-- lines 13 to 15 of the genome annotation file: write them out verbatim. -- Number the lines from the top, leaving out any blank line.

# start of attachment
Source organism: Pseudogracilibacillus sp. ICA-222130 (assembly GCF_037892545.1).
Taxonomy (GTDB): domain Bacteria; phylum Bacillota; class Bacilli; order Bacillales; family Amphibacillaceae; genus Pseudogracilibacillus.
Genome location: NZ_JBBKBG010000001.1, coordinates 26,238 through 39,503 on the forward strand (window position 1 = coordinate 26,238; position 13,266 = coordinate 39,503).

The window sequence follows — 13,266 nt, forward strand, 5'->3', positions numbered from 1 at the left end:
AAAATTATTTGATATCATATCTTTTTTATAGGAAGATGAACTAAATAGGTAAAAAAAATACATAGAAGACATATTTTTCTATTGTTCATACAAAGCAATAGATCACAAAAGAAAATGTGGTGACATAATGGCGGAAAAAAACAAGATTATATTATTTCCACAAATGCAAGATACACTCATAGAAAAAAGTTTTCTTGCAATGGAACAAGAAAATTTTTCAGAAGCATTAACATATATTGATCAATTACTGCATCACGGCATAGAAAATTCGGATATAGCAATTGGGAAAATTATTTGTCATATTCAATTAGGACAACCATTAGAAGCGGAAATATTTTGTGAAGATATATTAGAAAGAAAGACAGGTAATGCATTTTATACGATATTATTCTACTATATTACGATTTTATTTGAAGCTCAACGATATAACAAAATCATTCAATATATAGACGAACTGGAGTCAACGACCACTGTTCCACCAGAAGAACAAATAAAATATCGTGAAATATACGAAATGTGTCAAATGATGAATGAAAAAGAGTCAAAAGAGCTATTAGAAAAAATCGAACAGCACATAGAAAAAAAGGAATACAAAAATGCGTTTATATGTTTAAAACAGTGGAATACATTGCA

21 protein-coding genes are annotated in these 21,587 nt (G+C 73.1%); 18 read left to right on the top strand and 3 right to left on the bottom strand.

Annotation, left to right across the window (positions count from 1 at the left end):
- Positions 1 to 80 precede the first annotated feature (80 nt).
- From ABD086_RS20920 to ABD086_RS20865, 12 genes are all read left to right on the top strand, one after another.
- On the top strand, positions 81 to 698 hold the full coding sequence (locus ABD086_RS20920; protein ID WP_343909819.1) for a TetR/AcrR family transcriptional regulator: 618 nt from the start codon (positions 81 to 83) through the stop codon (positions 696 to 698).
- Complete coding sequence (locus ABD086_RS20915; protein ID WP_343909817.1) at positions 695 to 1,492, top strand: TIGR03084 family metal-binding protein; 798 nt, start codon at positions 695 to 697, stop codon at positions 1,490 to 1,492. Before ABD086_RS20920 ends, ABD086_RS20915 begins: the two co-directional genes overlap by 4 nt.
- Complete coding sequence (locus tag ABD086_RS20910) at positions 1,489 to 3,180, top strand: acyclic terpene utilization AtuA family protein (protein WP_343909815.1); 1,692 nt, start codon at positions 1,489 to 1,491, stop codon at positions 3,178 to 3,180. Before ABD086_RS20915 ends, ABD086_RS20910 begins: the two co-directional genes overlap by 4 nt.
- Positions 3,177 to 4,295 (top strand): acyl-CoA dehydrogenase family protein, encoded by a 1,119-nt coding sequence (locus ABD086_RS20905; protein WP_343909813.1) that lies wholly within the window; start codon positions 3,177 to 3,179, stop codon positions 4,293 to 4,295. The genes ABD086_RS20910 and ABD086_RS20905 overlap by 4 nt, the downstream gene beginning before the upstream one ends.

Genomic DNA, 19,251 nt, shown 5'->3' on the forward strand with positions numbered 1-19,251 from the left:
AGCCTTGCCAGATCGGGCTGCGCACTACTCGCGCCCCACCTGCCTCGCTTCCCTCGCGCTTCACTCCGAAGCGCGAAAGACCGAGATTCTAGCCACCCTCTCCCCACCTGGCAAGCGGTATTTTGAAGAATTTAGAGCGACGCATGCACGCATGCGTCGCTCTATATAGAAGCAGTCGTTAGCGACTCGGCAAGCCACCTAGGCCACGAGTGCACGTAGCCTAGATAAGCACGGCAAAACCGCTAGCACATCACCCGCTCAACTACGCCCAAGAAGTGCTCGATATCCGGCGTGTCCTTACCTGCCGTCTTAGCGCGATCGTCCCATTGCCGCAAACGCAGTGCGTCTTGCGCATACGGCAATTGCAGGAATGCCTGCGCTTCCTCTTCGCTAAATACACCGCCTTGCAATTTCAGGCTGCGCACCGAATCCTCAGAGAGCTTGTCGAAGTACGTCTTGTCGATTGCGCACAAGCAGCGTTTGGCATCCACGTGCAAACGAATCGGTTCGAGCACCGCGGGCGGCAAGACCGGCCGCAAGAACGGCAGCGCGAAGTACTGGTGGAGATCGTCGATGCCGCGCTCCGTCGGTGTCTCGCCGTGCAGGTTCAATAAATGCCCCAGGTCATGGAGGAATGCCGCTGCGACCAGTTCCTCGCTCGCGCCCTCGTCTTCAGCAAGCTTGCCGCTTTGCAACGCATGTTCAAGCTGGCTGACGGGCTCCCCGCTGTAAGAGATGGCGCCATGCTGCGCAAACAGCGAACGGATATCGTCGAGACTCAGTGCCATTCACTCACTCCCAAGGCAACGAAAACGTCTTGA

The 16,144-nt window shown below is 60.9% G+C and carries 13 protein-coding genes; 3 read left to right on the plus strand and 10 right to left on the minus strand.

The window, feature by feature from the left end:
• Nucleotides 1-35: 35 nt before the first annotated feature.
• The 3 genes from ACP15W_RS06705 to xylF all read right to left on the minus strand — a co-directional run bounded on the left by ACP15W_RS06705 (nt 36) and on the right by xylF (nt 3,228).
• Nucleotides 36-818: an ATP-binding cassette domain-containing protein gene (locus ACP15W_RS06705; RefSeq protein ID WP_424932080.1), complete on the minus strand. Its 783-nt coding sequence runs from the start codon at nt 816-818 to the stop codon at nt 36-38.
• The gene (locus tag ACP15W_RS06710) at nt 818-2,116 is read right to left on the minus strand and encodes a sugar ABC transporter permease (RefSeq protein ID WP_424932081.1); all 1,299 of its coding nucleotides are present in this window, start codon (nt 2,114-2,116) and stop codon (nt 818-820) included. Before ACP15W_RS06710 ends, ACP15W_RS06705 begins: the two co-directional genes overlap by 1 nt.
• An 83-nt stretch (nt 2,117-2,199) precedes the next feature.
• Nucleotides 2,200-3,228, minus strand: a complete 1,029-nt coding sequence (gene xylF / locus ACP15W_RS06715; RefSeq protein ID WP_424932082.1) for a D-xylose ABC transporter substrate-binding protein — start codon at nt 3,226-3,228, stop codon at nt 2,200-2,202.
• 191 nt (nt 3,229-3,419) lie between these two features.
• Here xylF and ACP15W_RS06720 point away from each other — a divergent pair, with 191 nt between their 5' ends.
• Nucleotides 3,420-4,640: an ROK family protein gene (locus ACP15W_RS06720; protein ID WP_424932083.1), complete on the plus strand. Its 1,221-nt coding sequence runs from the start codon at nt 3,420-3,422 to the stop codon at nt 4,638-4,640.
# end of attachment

- Positions 3,177 to 4,295 (top strand): acyl-CoA dehydrogenase family protein, encoded by a 1,119-nt coding sequence (locus ABD086_RS20905; protein WP_343909813.1) that lies wholly within the window; start codon positions 3,177 to 3,179, stop codon positions 4,293 to 4,295. The genes ABD086_RS20910 and ABD086_RS20905 overlap by 4 nt, the downstream gene beginning before the upstream one ends.

Genomic DNA, 19,251 nt, shown 5'->3' on the forward strand with positions numbered 1-19,251 from the left:
AGCCTTGCCAGATCGGGCTGCGCACTACTCGCGCCCCACCTGCCTCGCTTCCCTCGCGCTTCACTCCGAAGCGCGAAAGACCGAGATTCTAGCCACCCTCTCCCCACCTGGCAAGCGGTATTTTGAAGAATTTAGAGCGACGCATGCACGCATGCGTCGCTCTATATAGAAGCAGTCGTTAGCGACTCGGCAAGCCACCTAGGCCACGAGTGCACGTAGCCTAGATAAGCACGGCAAAACCGCTAGCACATCACCCGCTCAACTACGCCCAAGAAGTGCTCGATATCCGGCGTGTCCTTACCTGCCGTCTTAGCGCGATCGTCCCATTGCCGCAAACGCAGTGCGTCTTGCGCATACGGCAATTGCAGGAATGCCTGCGCTTCCTCTTCGCTAAATACACCGCCTTGCAATTTCAGGCTGCGCACCGAATCCTCAGAGAGCTTGTCGAAGTACGTCTTGTCGATTGCGCACAAGCAGCGTTTGGCATCCACGTGCAAACGAATCGGTTCGAGCACCGCGGGCGGCAAGACCGGCCGCAAGAACGGCAGCGCGAAGTACTGGTGGAGATCGTCGATGCCGCGCTCCGTCGGTGTCTCGCCGTGCAGGTTCAATAAATGCCCCAGGTCATGGAGGAATGCCGCTGCGACCAGTTCCTCGCTCGCGCCCTCGTCTTCAGCAAGCTTGCCGCTTTGCAACGCATGTTCAAGCTGGCTGACGGGCTCCCCGCTGTAAGAGATGGCGCCATGCTGCGCAAACAGCGAACGGATATCGTCGAGACTCAGTGCCATTCACTCACTCCCAAGGCAACGAAAACGTCTTGA